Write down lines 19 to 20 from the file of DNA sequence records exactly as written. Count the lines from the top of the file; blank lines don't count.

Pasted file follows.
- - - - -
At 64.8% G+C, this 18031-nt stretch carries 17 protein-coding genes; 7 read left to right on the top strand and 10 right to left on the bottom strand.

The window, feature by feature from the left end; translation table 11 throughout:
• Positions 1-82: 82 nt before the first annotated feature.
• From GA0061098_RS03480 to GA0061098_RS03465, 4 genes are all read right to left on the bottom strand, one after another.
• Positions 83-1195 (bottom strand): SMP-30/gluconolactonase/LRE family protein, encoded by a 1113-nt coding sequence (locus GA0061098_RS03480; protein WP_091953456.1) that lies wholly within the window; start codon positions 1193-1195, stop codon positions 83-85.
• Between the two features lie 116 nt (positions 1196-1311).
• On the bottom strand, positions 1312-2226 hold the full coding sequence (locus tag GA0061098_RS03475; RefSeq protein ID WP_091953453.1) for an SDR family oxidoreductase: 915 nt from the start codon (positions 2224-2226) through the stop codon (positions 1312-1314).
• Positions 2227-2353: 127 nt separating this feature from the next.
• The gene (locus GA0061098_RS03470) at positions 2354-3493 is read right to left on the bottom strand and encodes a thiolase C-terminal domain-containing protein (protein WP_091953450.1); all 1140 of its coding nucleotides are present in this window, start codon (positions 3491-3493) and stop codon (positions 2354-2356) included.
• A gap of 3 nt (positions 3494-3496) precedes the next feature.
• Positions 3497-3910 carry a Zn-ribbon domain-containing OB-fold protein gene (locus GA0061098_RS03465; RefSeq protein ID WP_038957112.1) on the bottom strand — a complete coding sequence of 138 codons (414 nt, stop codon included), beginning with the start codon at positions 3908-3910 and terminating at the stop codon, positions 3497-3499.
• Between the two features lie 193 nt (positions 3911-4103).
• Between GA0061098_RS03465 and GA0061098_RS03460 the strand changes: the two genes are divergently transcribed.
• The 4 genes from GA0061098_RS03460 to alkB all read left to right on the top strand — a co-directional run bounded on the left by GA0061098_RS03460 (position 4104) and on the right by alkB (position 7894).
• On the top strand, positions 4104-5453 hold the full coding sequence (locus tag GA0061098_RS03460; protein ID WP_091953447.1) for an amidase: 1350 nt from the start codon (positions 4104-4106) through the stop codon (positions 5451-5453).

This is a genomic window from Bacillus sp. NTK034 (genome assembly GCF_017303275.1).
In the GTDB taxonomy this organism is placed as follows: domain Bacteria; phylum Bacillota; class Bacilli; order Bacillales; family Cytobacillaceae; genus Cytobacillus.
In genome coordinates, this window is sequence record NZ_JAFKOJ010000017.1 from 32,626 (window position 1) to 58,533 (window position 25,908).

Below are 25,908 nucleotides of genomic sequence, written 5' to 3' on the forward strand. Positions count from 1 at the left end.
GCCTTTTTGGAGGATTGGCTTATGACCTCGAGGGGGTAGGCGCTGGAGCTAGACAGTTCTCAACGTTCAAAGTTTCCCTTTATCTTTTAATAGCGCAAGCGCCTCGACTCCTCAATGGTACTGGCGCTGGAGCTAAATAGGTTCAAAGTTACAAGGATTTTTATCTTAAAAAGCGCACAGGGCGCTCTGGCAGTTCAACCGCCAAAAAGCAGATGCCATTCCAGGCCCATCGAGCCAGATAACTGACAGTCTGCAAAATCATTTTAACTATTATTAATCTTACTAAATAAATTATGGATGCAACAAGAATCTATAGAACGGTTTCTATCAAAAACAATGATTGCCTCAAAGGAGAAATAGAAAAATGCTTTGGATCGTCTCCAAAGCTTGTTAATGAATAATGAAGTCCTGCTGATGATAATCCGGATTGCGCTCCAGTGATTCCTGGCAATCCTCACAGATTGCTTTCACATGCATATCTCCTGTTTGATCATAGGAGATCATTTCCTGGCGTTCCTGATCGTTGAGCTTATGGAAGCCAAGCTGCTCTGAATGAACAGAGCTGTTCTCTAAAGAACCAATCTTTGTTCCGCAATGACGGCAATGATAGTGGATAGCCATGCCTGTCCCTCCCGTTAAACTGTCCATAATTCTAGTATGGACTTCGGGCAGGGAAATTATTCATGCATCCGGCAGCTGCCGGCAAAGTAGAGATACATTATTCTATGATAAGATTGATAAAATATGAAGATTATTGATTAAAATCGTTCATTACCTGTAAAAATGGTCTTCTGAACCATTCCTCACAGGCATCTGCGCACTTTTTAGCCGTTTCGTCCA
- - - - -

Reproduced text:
Below are 25,908 nucleotides of genomic sequence, written 5' to 3' on the forward strand. Positions count from 1 at the left end.
GCCTTTTTGGAGGATTGGCTTATGACCTCGAGGGGGTAGGCGCTGGAGCTAGACAGTTCTCAACGTTCAAAGTTTCCCTTTATCTTTTAATAGCGCAAGCGCCTCGACTCCTCAATGGTACTGGCGCTGGAGCTAAATAGGTTCAAAGTTACAAGGATTTTTATCTTAAAAAGCGCACAGGGCGCTCTGGCAGTTCAACCGCCAAAAAGCAGATGCCATTCCAGGCCCATCGAGCCAGATAACTGACAGTCTGCAAAATCATTTTAACTATTATTAATCTTACTAAATAAATTATGGATGCAACAAGAATCTATAGAACGGTTTCTATCAAAAACAATGATTGCCTCAAAGGAGAAATAGAAAAATGCTTTGGATCGTCTCCAAAGCTTGTTAATGAATAATGAAGTCCTGCTGATGATAATCCGGATTGCGCTCCAGTGATTCCTGGCAATCCTCACAGATTGCTTTCACATGCATATCTCCTGTTTGATCATAGGAGATCATTTCCTGGCGTTCCTGATCGTTGAGCTTATGGAAGCCAAGCTGCTCTGAATGAACAGAGCTGTTCTCTAAAGAACCAATCTTTGTTCCGCAATGACGGCAATGATAGTGGATAGCCATGCCTGTCCCTCCCGTTAAACTGTCCATAATTCTAGTATGGACTTCGGGCAGGGAAATTATTCATGCATCCGGCAGCTGCCGGCAAAGTAGAGATACATTATTCTATGATAAGATTGATAAAATATGAAGATTATTGATTAAAATCGTTCATTACCTGTAAAAATGGTCTTCTGAACCATTCCTCACAGGCATCTGCGCACTTTTTAGCCGTTTCGTCCA